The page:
Bonding over Treacher Collins Syndrome

TWO young girls with a rare genetic disorder had a once in a lifetime experience when they met a UK star.
Eight-year-old twins Abbey and Bonnie Ashe met a 30-year-old United Kingdom television star Jono Lancaster this month, and bonded over their rare disorder, Treacher Collins Syndrome. About one in 50,000 children are born with the disorder which affects the growth and development of the head. It prevents the skull, cheek and jawbones from developing properly, causing facial defects and hearing loss.
“When Abbey and Bonnie were born they appeared to look different but our first thought was they are premmie babies and it will get better – but that wasn’t the case,” their mother Kate Hermon-Ashe said.
“Within three days after Abbey and Bonnie were born we had genetics, cranial facial, ENT and counsellors informing us that our girls had Treacher Collins Syndrome, this was very hard to take in and understand.”
The twins had had a number of obstacles, including jaw distractions, cleft palate repairs, fat grafting, and several appointments with specialists. Just before Abbey turned two, her breathing obstructed in her sleep and she had to be flown to the Royal Children’s Hospital and spent two weeks in intensive care. She then spent another four months learning how to walk, eat and talk all over again.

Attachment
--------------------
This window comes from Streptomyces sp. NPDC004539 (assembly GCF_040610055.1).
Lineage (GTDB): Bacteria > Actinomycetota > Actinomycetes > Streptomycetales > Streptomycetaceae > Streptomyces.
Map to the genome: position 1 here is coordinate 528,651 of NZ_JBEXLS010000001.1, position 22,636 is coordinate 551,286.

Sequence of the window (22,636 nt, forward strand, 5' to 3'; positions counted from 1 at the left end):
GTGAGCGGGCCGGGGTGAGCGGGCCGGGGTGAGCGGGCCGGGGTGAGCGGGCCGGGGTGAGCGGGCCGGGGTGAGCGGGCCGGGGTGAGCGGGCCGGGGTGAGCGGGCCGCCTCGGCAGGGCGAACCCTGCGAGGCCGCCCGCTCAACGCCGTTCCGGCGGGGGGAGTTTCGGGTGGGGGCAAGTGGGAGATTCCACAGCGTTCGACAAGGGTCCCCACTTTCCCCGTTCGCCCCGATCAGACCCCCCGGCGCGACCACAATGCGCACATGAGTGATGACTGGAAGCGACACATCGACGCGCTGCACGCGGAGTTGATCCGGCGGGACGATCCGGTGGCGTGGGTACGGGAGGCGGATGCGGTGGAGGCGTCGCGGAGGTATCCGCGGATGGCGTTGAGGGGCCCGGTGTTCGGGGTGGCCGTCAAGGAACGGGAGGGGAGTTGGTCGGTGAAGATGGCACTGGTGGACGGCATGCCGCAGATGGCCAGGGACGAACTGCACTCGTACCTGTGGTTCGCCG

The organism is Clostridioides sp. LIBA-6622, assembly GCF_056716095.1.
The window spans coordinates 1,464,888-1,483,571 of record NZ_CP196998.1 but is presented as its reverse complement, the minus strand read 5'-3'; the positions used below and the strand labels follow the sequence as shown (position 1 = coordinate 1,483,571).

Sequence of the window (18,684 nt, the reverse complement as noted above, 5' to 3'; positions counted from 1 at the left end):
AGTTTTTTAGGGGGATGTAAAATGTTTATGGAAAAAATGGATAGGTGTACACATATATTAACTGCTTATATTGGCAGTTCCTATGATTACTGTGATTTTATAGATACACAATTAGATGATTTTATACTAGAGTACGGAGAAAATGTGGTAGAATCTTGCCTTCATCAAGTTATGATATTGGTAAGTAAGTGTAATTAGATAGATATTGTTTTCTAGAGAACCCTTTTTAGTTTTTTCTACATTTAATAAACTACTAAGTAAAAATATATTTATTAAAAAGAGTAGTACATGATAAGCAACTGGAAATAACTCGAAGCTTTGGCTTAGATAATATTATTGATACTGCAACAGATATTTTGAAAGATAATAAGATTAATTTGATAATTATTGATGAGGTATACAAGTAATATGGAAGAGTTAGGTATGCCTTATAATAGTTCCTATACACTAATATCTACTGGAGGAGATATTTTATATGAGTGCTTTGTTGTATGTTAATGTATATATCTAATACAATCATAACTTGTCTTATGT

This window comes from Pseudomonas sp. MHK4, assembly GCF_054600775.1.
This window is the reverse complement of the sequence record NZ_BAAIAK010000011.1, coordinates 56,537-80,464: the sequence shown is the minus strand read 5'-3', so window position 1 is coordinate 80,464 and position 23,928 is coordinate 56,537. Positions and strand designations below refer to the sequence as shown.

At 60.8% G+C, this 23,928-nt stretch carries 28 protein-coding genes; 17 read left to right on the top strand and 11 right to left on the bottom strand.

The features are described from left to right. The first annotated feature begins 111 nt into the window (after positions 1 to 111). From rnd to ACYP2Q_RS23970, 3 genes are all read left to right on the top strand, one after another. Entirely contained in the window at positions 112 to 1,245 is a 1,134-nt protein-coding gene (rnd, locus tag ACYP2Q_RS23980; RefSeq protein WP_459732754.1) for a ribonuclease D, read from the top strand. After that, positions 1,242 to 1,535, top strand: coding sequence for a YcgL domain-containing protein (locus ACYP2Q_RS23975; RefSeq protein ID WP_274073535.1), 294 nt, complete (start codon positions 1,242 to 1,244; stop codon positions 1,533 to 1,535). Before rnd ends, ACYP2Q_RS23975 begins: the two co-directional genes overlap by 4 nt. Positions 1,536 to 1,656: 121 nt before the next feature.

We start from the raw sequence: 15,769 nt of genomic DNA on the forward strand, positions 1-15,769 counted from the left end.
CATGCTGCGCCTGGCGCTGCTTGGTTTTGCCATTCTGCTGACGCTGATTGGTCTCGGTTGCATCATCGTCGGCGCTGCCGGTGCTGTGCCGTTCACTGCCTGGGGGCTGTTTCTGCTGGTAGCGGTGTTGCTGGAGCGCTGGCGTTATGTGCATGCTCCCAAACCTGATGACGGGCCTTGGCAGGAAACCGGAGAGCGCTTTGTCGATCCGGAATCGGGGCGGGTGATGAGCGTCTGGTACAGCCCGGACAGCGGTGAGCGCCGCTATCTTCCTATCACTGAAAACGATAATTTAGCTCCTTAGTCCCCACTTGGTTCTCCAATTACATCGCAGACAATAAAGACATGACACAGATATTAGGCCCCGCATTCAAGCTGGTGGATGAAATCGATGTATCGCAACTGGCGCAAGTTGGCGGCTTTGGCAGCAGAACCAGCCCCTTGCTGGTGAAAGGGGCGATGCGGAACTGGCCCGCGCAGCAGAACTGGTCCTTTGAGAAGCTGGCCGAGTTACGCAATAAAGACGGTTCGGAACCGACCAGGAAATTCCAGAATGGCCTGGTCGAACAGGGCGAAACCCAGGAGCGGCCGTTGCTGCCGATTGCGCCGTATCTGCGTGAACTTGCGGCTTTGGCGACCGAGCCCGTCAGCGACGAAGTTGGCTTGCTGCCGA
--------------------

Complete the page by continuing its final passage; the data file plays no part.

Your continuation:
Ms Hermon-Ashe and her husband Brendan, who together also have children Tyson, 10, and Diesel, 7, joined a Facebook group of parents with children with Treacher Collins Syndrome. They all fundraised to bring Mr Lancaster to Australia.
Mr Lancaster is a television star and disability campaigner who visits schools to help people suffering from genetic disorders. He is also a Patron for the charity Life For A Kid and has starred in BBC documentaries ‘Love Me, Love My Face’ and ‘So What If My Baby Is Born Like Me’.
“Jono went through stages of asking ‘why me’ and lots of bullying. He was adopted but instead of being negative about his syndrome and struggles he has been able to find the positive and help as many families around the world as he can,” Ms Hermon-Ashe said.
“We had Jono come and stay with us from 7 to 10 November and he gave our family a lot of hope that Abbey and Bonnie can live a strong positive life. Abbey and Bonnie are just starting to become aware of their syndrome so it was definitely good timing.”
Mr Lancaster also told his story to students at Abbey and Bonnie’s school, Columba Catholic Primary School in Bunyip.
“Abbey and Bonnie are very strong girls, full of so much love and nothing ever gets in their way – full of life and laughter,” Ms Hermon-Ashe said.
“We hope by raising awareness of Treacher Collins Syndrome that Abbey and Bonnie are able to keep up their confidence and not suffer any bullying.”